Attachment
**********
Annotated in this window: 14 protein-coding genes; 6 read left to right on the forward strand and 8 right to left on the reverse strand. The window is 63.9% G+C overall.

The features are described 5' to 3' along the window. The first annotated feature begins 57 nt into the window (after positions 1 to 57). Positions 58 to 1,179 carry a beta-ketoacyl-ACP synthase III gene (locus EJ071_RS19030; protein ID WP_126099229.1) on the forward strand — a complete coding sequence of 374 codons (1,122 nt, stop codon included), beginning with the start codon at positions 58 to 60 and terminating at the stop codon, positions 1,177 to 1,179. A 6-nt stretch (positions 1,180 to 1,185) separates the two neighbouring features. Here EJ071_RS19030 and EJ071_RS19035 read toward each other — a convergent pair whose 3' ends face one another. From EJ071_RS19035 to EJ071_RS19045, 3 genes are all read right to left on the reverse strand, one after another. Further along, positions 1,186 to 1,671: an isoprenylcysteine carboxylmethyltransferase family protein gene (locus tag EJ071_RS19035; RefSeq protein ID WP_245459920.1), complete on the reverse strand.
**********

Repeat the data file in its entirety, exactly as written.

Annotated in this window: 14 protein-coding genes; 6 read left to right on the forward strand and 8 right to left on the reverse strand. The window is 63.9% G+C overall.

The features are described 5' to 3' along the window. The first annotated feature begins 57 nt into the window (after positions 1 to 57). Positions 58 to 1,179 carry a beta-ketoacyl-ACP synthase III gene (locus EJ071_RS19030; protein ID WP_126099229.1) on the forward strand — a complete coding sequence of 374 codons (1,122 nt, stop codon included), beginning with the start codon at positions 58 to 60 and terminating at the stop codon, positions 1,177 to 1,179. A 6-nt stretch (positions 1,180 to 1,185) separates the two neighbouring features. Here EJ071_RS19030 and EJ071_RS19035 read toward each other — a convergent pair whose 3' ends face one another. From EJ071_RS19035 to EJ071_RS19045, 3 genes are all read right to left on the reverse strand, one after another. Further along, positions 1,186 to 1,671: an isoprenylcysteine carboxylmethyltransferase family protein gene (locus tag EJ071_RS19035; RefSeq protein ID WP_245459920.1), complete on the reverse strand.